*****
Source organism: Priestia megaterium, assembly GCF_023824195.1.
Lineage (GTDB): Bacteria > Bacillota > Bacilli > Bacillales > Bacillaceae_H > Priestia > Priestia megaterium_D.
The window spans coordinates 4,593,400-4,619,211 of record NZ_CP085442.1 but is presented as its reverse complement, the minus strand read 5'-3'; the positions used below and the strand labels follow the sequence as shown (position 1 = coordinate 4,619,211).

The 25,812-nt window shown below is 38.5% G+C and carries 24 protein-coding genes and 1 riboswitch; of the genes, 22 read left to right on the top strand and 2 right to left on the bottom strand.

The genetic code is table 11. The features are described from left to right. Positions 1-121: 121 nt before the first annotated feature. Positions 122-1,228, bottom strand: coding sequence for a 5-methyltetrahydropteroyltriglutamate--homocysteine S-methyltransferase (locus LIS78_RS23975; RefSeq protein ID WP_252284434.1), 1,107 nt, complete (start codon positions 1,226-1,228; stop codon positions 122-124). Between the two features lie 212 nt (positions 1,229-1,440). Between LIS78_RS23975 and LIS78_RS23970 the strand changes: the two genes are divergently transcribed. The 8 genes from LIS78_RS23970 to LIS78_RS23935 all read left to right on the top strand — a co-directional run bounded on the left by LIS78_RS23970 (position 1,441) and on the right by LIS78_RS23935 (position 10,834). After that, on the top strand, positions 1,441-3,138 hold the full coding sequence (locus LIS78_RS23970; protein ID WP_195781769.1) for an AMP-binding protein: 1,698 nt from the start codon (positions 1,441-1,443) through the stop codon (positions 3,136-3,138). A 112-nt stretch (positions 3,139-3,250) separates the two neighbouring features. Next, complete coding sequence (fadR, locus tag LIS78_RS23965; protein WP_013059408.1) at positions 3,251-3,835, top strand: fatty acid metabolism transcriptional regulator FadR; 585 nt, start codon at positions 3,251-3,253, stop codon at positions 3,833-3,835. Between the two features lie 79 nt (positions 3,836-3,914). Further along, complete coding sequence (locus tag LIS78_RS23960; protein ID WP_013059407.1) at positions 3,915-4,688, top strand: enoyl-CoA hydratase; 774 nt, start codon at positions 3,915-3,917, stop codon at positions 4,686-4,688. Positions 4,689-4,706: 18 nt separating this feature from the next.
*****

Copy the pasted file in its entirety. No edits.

Source organism: Priestia megaterium, assembly GCF_023824195.1.
Lineage (GTDB): Bacteria > Bacillota > Bacilli > Bacillales > Bacillaceae_H > Priestia > Priestia megaterium_D.
The window spans coordinates 4,593,400-4,619,211 of record NZ_CP085442.1 but is presented as its reverse complement, the minus strand read 5'-3'; the positions used below and the strand labels follow the sequence as shown (position 1 = coordinate 4,619,211).

The 25,812-nt window shown below is 38.5% G+C and carries 24 protein-coding genes and 1 riboswitch; of the genes, 22 read left to right on the top strand and 2 right to left on the bottom strand.

The genetic code is table 11. The features are described from left to right. Positions 1-121: 121 nt before the first annotated feature. Positions 122-1,228, bottom strand: coding sequence for a 5-methyltetrahydropteroyltriglutamate--homocysteine S-methyltransferase (locus LIS78_RS23975; RefSeq protein ID WP_252284434.1), 1,107 nt, complete (start codon positions 1,226-1,228; stop codon positions 122-124). Between the two features lie 212 nt (positions 1,229-1,440). Between LIS78_RS23975 and LIS78_RS23970 the strand changes: the two genes are divergently transcribed. The 8 genes from LIS78_RS23970 to LIS78_RS23935 all read left to right on the top strand — a co-directional run bounded on the left by LIS78_RS23970 (position 1,441) and on the right by LIS78_RS23935 (position 10,834). After that, on the top strand, positions 1,441-3,138 hold the full coding sequence (locus LIS78_RS23970; protein ID WP_195781769.1) for an AMP-binding protein: 1,698 nt from the start codon (positions 1,441-1,443) through the stop codon (positions 3,136-3,138). A 112-nt stretch (positions 3,139-3,250) separates the two neighbouring features. Next, complete coding sequence (fadR, locus tag LIS78_RS23965; protein WP_013059408.1) at positions 3,251-3,835, top strand: fatty acid metabolism transcriptional regulator FadR; 585 nt, start codon at positions 3,251-3,253, stop codon at positions 3,833-3,835. Between the two features lie 79 nt (positions 3,836-3,914). Further along, complete coding sequence (locus tag LIS78_RS23960; protein ID WP_013059407.1) at positions 3,915-4,688, top strand: enoyl-CoA hydratase; 774 nt, start codon at positions 3,915-3,917, stop codon at positions 4,686-4,688. Positions 4,689-4,706: 18 nt separating this feature from the next.